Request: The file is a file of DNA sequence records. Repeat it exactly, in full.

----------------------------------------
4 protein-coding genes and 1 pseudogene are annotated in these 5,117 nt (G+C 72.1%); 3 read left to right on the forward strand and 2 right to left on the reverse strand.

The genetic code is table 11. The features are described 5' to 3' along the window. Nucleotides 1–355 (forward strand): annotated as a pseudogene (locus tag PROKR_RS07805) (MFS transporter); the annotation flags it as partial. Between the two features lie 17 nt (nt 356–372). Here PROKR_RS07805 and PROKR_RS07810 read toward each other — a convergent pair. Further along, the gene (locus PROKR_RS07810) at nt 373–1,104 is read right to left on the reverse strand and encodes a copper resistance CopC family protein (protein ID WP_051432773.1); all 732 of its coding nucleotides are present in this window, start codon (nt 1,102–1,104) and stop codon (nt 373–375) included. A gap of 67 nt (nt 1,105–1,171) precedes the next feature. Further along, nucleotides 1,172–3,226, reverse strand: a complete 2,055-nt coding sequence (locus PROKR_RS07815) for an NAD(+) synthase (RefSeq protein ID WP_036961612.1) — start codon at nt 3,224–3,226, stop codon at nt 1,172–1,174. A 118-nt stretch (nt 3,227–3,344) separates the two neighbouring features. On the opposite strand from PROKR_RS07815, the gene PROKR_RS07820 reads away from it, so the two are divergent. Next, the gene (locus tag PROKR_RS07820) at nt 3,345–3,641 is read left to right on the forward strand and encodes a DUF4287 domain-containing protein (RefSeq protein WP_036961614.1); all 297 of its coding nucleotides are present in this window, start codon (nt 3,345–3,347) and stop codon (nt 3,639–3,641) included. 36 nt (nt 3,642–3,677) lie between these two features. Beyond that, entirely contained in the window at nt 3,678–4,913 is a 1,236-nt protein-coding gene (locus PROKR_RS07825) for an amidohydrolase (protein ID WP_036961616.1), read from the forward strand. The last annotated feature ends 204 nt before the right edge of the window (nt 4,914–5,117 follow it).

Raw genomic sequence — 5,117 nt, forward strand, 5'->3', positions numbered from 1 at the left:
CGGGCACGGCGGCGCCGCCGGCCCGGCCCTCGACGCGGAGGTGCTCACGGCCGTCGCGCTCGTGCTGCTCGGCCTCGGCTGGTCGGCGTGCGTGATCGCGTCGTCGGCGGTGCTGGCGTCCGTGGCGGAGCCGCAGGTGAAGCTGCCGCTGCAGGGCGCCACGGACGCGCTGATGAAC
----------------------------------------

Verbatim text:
4 protein-coding genes and 1 pseudogene are annotated in these 5,117 nt (G+C 72.1%); 3 read left to right on the forward strand and 2 right to left on the reverse strand.

The genetic code is table 11. The features are described 5' to 3' along the window. Nucleotides 1–355 (forward strand): annotated as a pseudogene (locus tag PROKR_RS07805) (MFS transporter); the annotation flags it as partial. Between the two features lie 17 nt (nt 356–372). Here PROKR_RS07805 and PROKR_RS07810 read toward each other — a convergent pair. Further along, the gene (locus PROKR_RS07810) at nt 373–1,104 is read right to left on the reverse strand and encodes a copper resistance CopC family protein (protein ID WP_051432773.1); all 732 of its coding nucleotides are present in this window, start codon (nt 1,102–1,104) and stop codon (nt 373–375) included. A gap of 67 nt (nt 1,105–1,171) precedes the next feature. Further along, nucleotides 1,172–3,226, reverse strand: a complete 2,055-nt coding sequence (locus PROKR_RS07815) for an NAD(+) synthase (RefSeq protein ID WP_036961612.1) — start codon at nt 3,224–3,226, stop codon at nt 1,172–1,174. A 118-nt stretch (nt 3,227–3,344) separates the two neighbouring features. On the opposite strand from PROKR_RS07815, the gene PROKR_RS07820 reads away from it, so the two are divergent. Next, the gene (locus tag PROKR_RS07820) at nt 3,345–3,641 is read left to right on the forward strand and encodes a DUF4287 domain-containing protein (RefSeq protein WP_036961614.1); all 297 of its coding nucleotides are present in this window, start codon (nt 3,345–3,347) and stop codon (nt 3,639–3,641) included. 36 nt (nt 3,642–3,677) lie between these two features. Beyond that, entirely contained in the window at nt 3,678–4,913 is a 1,236-nt protein-coding gene (locus PROKR_RS07825) for an amidohydrolase (protein ID WP_036961616.1), read from the forward strand. The last annotated feature ends 204 nt before the right edge of the window (nt 4,914–5,117 follow it).

Raw genomic sequence — 5,117 nt, forward strand, 5'->3', positions numbered from 1 at the left:
CGGGCACGGCGGCGCCGCCGGCCCGGCCCTCGACGCGGAGGTGCTCACGGCCGTCGCGCTCGTGCTGCTCGGCCTCGGCTGGTCGGCGTGCGTGATCGCGTCGTCGGCGGTGCTGGCGTCCGTGGCGGAGCCGCAGGTGAAGCTGCCGCTGCAGGGCGCCACGGACGCGCTGATGAAC